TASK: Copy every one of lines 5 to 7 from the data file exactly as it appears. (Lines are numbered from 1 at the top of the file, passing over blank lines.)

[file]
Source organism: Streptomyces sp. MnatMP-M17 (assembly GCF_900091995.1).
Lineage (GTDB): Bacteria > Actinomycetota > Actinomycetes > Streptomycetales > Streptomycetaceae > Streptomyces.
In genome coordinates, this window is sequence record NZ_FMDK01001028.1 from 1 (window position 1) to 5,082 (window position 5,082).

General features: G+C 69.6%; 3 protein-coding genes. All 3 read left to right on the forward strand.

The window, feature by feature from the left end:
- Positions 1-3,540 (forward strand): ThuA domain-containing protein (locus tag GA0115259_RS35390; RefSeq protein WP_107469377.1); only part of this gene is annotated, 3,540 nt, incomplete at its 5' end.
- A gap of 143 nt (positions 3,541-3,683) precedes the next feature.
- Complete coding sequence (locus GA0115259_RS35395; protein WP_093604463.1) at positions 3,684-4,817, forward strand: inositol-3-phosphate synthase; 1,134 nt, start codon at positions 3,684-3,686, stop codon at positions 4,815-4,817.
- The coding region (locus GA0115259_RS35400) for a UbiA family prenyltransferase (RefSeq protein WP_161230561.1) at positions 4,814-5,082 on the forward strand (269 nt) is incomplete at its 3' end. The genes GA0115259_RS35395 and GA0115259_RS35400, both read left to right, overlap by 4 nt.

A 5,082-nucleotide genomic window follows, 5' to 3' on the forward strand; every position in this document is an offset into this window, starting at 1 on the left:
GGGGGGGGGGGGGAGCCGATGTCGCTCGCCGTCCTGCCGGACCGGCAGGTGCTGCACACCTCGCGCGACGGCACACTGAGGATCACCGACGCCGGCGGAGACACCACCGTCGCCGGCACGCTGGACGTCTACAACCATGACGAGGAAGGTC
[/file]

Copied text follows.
The window, feature by feature from the left end:
- Positions 1-3,540 (forward strand): ThuA domain-containing protein (locus tag GA0115259_RS35390; RefSeq protein WP_107469377.1); only part of this gene is annotated, 3,540 nt, incomplete at its 5' end.
- A gap of 143 nt (positions 3,541-3,683) precedes the next feature.